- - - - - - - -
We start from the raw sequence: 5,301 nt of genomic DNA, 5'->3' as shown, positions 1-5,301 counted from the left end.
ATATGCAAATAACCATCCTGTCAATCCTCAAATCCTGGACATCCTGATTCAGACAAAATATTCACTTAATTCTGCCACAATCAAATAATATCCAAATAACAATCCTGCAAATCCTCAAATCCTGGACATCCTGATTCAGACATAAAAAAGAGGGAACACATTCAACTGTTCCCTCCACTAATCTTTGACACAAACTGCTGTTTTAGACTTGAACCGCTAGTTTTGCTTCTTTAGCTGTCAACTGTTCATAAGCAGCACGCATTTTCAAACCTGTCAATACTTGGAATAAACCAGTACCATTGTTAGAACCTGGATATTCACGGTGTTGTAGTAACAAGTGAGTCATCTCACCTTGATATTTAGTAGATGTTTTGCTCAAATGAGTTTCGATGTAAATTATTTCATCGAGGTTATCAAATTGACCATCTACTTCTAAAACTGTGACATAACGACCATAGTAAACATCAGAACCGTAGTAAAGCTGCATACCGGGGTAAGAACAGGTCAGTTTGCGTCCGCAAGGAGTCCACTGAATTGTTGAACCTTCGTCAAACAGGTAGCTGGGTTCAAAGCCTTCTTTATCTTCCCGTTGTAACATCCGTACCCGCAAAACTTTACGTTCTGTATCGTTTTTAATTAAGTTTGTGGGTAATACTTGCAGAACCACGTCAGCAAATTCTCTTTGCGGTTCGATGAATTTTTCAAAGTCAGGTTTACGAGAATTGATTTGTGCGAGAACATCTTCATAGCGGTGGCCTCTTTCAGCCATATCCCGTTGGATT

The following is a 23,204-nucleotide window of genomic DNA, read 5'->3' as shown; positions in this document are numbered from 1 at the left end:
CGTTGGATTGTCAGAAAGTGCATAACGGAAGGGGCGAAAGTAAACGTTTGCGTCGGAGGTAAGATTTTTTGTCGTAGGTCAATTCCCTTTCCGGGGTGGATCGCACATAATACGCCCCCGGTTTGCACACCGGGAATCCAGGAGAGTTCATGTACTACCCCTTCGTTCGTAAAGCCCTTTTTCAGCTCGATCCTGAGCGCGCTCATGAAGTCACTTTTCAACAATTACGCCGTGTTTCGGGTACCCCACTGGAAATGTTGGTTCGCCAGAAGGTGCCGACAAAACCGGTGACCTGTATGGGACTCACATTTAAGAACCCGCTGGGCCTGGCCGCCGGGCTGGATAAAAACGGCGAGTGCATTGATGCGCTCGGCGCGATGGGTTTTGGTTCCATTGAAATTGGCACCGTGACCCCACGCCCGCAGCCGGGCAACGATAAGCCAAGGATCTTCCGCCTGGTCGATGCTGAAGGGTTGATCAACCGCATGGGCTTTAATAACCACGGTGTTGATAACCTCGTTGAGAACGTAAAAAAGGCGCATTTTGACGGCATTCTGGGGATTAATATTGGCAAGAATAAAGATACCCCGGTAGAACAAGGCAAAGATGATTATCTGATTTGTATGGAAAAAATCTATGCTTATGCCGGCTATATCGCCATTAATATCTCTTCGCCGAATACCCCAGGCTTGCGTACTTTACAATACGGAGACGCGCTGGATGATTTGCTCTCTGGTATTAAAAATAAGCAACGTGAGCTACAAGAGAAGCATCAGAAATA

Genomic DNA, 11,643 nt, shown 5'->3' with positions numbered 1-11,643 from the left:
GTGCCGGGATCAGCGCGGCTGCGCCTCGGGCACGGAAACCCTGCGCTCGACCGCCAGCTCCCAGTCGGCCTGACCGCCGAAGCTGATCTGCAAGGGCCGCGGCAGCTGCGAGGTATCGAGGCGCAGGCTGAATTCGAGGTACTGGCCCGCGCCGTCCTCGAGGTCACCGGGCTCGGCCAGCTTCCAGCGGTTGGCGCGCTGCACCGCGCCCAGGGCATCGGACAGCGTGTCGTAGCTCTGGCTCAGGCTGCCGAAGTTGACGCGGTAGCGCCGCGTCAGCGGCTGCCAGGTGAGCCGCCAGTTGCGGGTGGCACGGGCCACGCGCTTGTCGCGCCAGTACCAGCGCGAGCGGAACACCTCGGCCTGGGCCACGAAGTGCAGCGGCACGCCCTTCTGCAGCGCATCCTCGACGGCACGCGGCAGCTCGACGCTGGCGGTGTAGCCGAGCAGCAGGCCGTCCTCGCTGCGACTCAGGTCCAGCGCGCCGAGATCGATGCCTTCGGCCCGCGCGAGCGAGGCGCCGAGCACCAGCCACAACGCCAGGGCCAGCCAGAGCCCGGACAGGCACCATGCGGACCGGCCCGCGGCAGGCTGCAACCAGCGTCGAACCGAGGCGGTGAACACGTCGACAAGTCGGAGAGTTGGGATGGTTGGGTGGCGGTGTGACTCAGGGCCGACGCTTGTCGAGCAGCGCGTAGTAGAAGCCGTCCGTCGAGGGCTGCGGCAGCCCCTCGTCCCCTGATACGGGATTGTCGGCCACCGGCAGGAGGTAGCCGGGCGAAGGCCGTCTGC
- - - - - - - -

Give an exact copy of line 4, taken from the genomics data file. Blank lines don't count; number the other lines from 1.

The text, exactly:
CGTTGGATTGTCAGAAAGTGCATAACGGAAGGGGCGAAAGTAAACGTTTGCGTCGGAGGTAAGATTTTTTGTCGTAGGTCAATTCCCTTTCCGGGGTGGATCGCACATAATACGCCCCCGGTTTGCACACCGGGAATCCAGGAGAGTTCATGTACTACCCCTTCGTTCGTAAAGCCCTTTTTCAGCTCGATCCTGAGCGCGCTCATGAAGTCACTTTTCAACAATTACGCCGTGTTTCGGGTACCCCACTGGAAATGTTGGTTCGCCAGAAGGTGCCGACAAAACCGGTGACCTGTATGGGACTCACATTTAAGAACCCGCTGGGCCTGGCCGCCGGGCTGGATAAAAACGGCGAGTGCATTGATGCGCTCGGCGCGATGGGTTTTGGTTCCATTGAAATTGGCACCGTGACCCCACGCCCGCAGCCGGGCAACGATAAGCCAAGGATCTTCCGCCTGGTCGATGCTGAAGGGTTGATCAACCGCATGGGCTTTAATAACCACGGTGTTGATAACCTCGTTGAGAACGTAAAAAAGGCGCATTTTGACGGCATTCTGGGGATTAATATTGGCAAGAATAAAGATACCCCGGTAGAACAAGGCAAAGATGATTATCTGATTTGTATGGAAAAAATCTATGCTTATGCCGGCTATATCGCCATTAATATCTCTTCGCCGAATACCCCAGGCTTGCGTACTTTACAATACGGAGACGCGCTGGATGATTTGCTCTCTGGTATTAAAAATAAGCAACGTGAGCTACAAGAGAAGCATCAGAAATA